Tuesday, June 26, 2012

On Strategy

The invaluable Al Fin blog has a post up titled The 48 Laws Of Power ... which lay out in synopsis fashion the 48 "laws" of strategy as defined by Robert Greene.  In the comments I pointed out how contradictory Mr. Greene's "laws" are and was invited by the Al Fin blogger to point out other works that I think better describe the precepts of strategic thought.  In an effort to avoid tl;dr in their comments at least, I opted to do all that here instead.

You takes your blog fodder where you finds it I suppose.

For the purposes of this post, I stipulate that Mr. Greene wasn't practicing original scholarship, but attempted to combine different schools of strategic thought into one book (as suggested in the same Al Fin comment stream).

There are basically two formats to presenting strategy, the classical circular structure and the western tradition of linear thinking.  Both have their advantages in detail, but the classical structure - while initially confusing to modern cause-and-effect thinking - offers the more coherent format over the broadest range of application of the fundamentals of the subject.

In the western tradition, strategy is commonly regarded as either a military or political function (and frequently some combination of those).  Clausewitz wrote to a military audience about the force multiplying benefits of logistics as a separate military specialization, particularly as applied to field artillery in support of infantry in both fixed as well as mobile operations.  Necessarily, this involved some examination of the requirements of obtaining political support of what a modern soldier would immediately recognize as a combined arms unit (then a rather novel concept).  Military units are structured for top-down command and are plotted in a pyramidal format.  Not coincidentally, strategies for using such forces are also laid out in the same limited context format.  This may produce effective combat units, but it seriously warps the applicability of the underlying concepts in other applications.

Students of strategy are remiss if they ignore Clausewitz though, his study of strategic principles in a tightly focused application is still the seminal examination of how such processes improve even a highly structured environment, particularly during chaotic events.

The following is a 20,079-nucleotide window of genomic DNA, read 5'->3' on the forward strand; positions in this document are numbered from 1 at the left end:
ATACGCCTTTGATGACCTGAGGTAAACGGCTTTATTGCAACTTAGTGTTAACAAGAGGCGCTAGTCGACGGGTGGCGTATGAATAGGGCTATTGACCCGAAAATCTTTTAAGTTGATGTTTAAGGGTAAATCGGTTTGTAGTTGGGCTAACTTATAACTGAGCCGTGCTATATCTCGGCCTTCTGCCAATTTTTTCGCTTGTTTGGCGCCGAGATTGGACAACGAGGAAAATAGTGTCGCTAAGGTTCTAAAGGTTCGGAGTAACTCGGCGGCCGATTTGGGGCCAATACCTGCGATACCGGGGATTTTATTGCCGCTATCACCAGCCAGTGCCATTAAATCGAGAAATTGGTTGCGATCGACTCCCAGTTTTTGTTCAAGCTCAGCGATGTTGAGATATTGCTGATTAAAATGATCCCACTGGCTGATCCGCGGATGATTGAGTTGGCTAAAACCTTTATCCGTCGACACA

In the more overtly political arena can be found that other primary source of western strategic thought, Niccolo Machiavelli.  The Florentine's third book The Art Of War is more a philosophical study of the strategy of warfare than of actual strategy, its titular claim notwithstanding.  Taken together, The Prince and The Discourses offer a much better study of the justifications behind many strategic principles, but even these don't spend nearly enough narrative on the structure and inter-related nature of the actual principles themselves.

So we come to Sun Tzu.  Frankly, I find most translations of his The Art Of War to be nearly as inscrutable as the original text.  As a result, I cannot recommend strongly enough the work of Gary Gagliardi (pronounced "gah-lar-dy").  The Amazon page dedicated to his work has a decent bio of his qualifications along with (big surprise) links to many of his books examining how classical strategy applies to achieving understanding and success in a variety of ordinary human activity.  As a starting point, I recommend The Golden Key To Strategy or possibly The Bing-Fa, Martial Arts Strategy for those more inclined toward or experienced in martial arts either military or sport.  Almost any of Gary's business-oriented books will take the reader through the identical principles in that setting, as will The Art Of War + The Art Of Love in a personal context.

As can be seen, my assertion that classical strategy applies to all aspects of human activity isn't quite as unlikely as might be supposed.

Anyone just beginning a study of classical strategy would benefit from Gary's website, but the basic insight that classical strategy is conceived and presented as a circular whole, that chapter 1 takes off from the principles described in chapter 13, will help a reader new to Sun Tzu experience at least somewhat less initial confusion.  Classical strategy is  - pardon the seeming hippietude - a holistic concept that requires recognition that every principle is moderated and empowered by the context within which every other principle is applied.  It's not as confusing as all that might make it appear, but it can seem complex at first acquaintance.

My thanks to Al Fin for the inspiration to flail away on my favorite hobby horse; I call myself a student of strategy mostly because I long ago recognized I will never master the subject.

In the spirit of full disclosure, I suppose I should mention that I first started blogging at Gary's old strategy site (see here for an archival sample of my supposed insight :)), but I have no involvement with his current site or work nor do I receive compensation from any sales he may garner from my recommendations of his work, FTC disclaimer, yada yada, etc ...


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